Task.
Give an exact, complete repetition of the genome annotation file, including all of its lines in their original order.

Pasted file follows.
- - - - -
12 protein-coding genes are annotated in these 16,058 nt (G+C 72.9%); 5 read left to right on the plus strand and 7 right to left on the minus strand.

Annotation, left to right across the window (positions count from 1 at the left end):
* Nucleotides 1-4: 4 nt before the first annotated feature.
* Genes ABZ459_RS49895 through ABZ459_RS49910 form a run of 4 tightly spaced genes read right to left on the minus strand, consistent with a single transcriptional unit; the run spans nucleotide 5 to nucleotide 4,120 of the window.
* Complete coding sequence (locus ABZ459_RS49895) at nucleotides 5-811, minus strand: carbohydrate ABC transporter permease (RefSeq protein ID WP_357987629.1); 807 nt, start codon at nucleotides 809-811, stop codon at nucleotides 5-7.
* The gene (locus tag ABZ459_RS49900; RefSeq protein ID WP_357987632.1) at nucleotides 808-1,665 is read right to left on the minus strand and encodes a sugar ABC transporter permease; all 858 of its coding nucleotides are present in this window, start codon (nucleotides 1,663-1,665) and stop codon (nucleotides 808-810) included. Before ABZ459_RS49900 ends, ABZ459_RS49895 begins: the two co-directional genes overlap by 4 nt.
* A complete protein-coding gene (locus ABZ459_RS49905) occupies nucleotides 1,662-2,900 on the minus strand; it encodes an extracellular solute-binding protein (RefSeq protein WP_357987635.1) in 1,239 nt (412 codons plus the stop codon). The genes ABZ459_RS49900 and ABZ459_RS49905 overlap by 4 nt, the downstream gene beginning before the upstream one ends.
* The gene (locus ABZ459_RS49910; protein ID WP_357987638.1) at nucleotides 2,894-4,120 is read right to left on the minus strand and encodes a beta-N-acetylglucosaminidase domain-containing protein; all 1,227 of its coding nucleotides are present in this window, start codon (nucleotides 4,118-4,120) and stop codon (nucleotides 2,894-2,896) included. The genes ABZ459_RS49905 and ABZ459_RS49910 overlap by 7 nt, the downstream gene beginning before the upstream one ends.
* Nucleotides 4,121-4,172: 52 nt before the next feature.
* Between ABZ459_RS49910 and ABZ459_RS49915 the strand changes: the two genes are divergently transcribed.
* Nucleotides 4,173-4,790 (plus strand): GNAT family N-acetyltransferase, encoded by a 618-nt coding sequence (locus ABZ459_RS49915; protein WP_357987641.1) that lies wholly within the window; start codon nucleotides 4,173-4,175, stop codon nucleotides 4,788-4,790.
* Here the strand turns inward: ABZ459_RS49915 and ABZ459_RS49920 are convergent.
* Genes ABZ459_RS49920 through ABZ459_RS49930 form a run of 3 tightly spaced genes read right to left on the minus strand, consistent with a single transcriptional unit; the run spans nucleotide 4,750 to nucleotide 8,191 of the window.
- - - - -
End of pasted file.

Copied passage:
12 protein-coding genes are annotated in these 16,058 nt (G+C 72.9%); 5 read left to right on the plus strand and 7 right to left on the minus strand.

Annotation, left to right across the window (positions count from 1 at the left end):
* Nucleotides 1-4: 4 nt before the first annotated feature.
* Genes ABZ459_RS49895 through ABZ459_RS49910 form a run of 4 tightly spaced genes read right to left on the minus strand, consistent with a single transcriptional unit; the run spans nucleotide 5 to nucleotide 4,120 of the window.
* Complete coding sequence (locus ABZ459_RS49895) at nucleotides 5-811, minus strand: carbohydrate ABC transporter permease (RefSeq protein ID WP_357987629.1); 807 nt, start codon at nucleotides 809-811, stop codon at nucleotides 5-7.
* The gene (locus tag ABZ459_RS49900; RefSeq protein ID WP_357987632.1) at nucleotides 808-1,665 is read right to left on the minus strand and encodes a sugar ABC transporter permease; all 858 of its coding nucleotides are present in this window, start codon (nucleotides 1,663-1,665) and stop codon (nucleotides 808-810) included. Before ABZ459_RS49900 ends, ABZ459_RS49895 begins: the two co-directional genes overlap by 4 nt.
* A complete protein-coding gene (locus ABZ459_RS49905) occupies nucleotides 1,662-2,900 on the minus strand; it encodes an extracellular solute-binding protein (RefSeq protein WP_357987635.1) in 1,239 nt (412 codons plus the stop codon). The genes ABZ459_RS49900 and ABZ459_RS49905 overlap by 4 nt, the downstream gene beginning before the upstream one ends.
* The gene (locus ABZ459_RS49910; protein ID WP_357987638.1) at nucleotides 2,894-4,120 is read right to left on the minus strand and encodes a beta-N-acetylglucosaminidase domain-containing protein; all 1,227 of its coding nucleotides are present in this window, start codon (nucleotides 4,118-4,120) and stop codon (nucleotides 2,894-2,896) included. The genes ABZ459_RS49905 and ABZ459_RS49910 overlap by 7 nt, the downstream gene beginning before the upstream one ends.
* Nucleotides 4,121-4,172: 52 nt before the next feature.
* Between ABZ459_RS49910 and ABZ459_RS49915 the strand changes: the two genes are divergently transcribed.
* Nucleotides 4,173-4,790 (plus strand): GNAT family N-acetyltransferase, encoded by a 618-nt coding sequence (locus ABZ459_RS49915; protein WP_357987641.1) that lies wholly within the window; start codon nucleotides 4,173-4,175, stop codon nucleotides 4,788-4,790.
* Here the strand turns inward: ABZ459_RS49915 and ABZ459_RS49920 are convergent.
* Genes ABZ459_RS49920 through ABZ459_RS49930 form a run of 3 tightly spaced genes read right to left on the minus strand, consistent with a single transcriptional unit; the run spans nucleotide 4,750 to nucleotide 8,191 of the window.